Supplement to the reading:  “Cruising” was adapted into a film in 1980. Starring Al Pacino, the film currently sits at 49% on Rotten Tomatoes. I’m firmly in the “rotten” camp. I wouldn’t necessarily call myself one of those guys who insists the book is always better than the film it’s adapted into; but, in this case, I would certainly scream, “The book is better” from the roof of the S&M bar. Send me a message if you want to hear my TED Talk on why you should read this book and not watch the movie – I’ll spare everyone else the lecture.

I’m verse when it comes to POVs.

Following Walker’s “Cruising,” I was in the mood for switching positions – instead of following a cop as he hunts the cruising killer, I wanted to take it from one of the POV of someone on the other end. Luckily, last year P. J. Vernon put out his book Bath Haus.

The novel follows a man as he visits bath house (think “tearoom” but the saunas & communal showers version), where he narrowly escapes with his life after a cruise gone wrong. He now has to keep his partner from finding out as he tries to outwit his tried-killer & continue to survive.

We’ve cruised through tearooms; we’ve cruised through New York City clubs; and, we’ve cruised through bath houses. Where could we possibly go from here?

With Dancer From the Dance by Andrew Holleran, we find ourselves on Fire Island.

Located off the southern shore of Long Island, New York, Fire Island is a popular vacation destination for homosexuals. Why? Let’s be real: think “tearoom” or “bath house” except instead of a room it’s an entire island – there’s even an infamous sex spot (it’s just a forest, essentially) dubbed the “Meat Rack.”

Holleran’s book follows two men: Anthony, who is leaving his life as a Midwestern lawyer to experience gay New York in the 70s, and Andrew, a nightlife socialite and drag queen. The book switches perspectives, turning their lives into a sort of “dance.” It is one of the first gay fictions to portray the party atmosphere of Fire Island.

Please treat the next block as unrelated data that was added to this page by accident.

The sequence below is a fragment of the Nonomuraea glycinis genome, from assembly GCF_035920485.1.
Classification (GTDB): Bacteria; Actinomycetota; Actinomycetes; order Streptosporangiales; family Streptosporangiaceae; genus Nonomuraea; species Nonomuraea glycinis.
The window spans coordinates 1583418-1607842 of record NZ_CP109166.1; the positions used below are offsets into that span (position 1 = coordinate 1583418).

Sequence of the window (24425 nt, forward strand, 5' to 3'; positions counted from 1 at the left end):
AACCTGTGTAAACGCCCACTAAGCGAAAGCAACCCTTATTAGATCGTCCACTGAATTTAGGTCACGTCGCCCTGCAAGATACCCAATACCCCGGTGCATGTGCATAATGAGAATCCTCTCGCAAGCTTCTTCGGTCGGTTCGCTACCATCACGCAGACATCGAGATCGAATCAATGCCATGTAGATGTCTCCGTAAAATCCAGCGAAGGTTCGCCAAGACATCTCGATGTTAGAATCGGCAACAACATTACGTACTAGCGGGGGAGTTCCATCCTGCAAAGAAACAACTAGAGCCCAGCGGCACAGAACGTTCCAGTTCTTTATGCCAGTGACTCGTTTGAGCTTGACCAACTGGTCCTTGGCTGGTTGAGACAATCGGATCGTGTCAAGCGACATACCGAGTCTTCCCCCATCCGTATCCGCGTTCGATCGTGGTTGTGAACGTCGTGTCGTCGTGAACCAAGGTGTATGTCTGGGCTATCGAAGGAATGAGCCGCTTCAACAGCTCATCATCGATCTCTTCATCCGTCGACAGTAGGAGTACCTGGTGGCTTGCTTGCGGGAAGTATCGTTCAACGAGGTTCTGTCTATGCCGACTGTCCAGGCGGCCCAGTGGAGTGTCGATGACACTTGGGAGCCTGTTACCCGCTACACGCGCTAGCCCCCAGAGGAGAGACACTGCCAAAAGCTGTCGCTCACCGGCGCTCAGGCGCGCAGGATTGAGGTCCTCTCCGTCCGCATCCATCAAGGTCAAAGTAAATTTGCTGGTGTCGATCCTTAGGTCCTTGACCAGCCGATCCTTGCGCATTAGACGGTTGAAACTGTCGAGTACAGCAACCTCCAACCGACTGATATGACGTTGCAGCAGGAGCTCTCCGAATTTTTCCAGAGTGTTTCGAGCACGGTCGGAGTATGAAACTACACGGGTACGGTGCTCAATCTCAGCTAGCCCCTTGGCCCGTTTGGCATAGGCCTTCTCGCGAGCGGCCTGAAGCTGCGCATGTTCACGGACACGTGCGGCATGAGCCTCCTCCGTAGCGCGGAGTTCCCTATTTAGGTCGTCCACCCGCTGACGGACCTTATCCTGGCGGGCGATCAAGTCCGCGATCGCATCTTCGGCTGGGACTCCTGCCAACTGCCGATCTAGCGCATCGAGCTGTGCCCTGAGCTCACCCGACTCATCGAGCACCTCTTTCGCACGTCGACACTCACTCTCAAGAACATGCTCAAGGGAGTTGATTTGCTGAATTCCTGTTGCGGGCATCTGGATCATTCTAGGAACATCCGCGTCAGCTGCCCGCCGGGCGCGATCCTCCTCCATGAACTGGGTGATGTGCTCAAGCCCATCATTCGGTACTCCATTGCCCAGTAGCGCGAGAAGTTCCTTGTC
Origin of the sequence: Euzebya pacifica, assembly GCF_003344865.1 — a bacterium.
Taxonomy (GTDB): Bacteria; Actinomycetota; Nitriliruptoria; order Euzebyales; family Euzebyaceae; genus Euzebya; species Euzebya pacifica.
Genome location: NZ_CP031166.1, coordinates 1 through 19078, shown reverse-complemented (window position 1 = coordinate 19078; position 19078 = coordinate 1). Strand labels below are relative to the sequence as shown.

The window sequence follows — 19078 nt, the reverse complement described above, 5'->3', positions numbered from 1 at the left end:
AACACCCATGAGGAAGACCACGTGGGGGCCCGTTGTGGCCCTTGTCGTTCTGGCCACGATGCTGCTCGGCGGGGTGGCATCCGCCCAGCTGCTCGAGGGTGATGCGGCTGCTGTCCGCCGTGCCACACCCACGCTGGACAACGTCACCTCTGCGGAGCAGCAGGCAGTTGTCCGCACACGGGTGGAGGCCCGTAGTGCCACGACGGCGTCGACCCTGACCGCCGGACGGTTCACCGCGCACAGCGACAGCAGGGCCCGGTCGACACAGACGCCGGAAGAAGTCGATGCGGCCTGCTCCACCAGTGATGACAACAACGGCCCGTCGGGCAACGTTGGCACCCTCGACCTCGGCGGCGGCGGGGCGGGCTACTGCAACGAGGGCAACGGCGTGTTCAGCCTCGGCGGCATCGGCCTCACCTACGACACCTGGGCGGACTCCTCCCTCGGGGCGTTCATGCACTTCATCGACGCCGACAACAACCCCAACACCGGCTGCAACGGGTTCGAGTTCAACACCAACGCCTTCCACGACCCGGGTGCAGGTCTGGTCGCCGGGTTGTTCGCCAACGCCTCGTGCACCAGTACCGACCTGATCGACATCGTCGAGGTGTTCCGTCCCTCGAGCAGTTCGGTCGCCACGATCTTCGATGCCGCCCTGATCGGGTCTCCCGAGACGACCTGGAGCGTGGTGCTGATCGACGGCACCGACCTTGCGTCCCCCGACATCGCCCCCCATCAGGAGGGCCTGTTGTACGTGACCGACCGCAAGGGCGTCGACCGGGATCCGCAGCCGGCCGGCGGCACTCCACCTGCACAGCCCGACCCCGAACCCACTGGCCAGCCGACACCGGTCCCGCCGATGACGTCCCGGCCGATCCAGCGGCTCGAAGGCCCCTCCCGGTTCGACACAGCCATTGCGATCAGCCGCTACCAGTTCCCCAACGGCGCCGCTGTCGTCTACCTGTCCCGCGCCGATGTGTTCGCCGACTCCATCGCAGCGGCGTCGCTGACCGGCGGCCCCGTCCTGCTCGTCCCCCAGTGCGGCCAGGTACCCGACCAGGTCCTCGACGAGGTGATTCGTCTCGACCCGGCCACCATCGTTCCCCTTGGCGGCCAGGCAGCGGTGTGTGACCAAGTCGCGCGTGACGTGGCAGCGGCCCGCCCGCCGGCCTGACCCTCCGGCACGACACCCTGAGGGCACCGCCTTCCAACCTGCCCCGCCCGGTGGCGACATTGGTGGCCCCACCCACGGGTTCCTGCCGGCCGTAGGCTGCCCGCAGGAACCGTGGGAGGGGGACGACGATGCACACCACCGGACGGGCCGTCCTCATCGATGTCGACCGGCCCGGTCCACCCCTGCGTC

completely SFW – none of these collections are about bathroom stalls

In addition to the cruising mini-theme, I wanted to put an emphasis on poetry this month in honor of National Poetry Month. I’ll be honest, most of these selections had no rhyme or reason in regards to selection – I simply walked up to a shelf of poetry in my library and started yanking books with titles that interested me off it.

Those titles include:
Gay Haiku by Joel Derfner
We Inherit What the Fires Left by William Evans
Directing Herbert White by James Franco
How Festive the Ambulance by Kim Fu
Pole Dancing to Gospel Hymns by Andrea Gibson
Notes for My Body Double by Paul Guest
The Cineaste by A. Van Jordan
The Curious Things by Sandra Lim
Broken Halves of a Milky Sun by Aaiun Nin
Sheep In a Bald Barber’s Chair by S. Evan Walters

Directing Herbert White by James Franco checked off more than one box this month.

In addition to being a National Poetry Month read, it also checks off another box in the James Franco category of my Author Backlist challenge.

This collection of poems chronicles Franco making his short film, “Herbert White,” which was based off a poem by Frank Bidart.

Supplement to the reading:  I watched Franco’s “Herbert White” short film. I gave it 1/5 stars on Letterboxd. I did not log a review of it. It was that bad.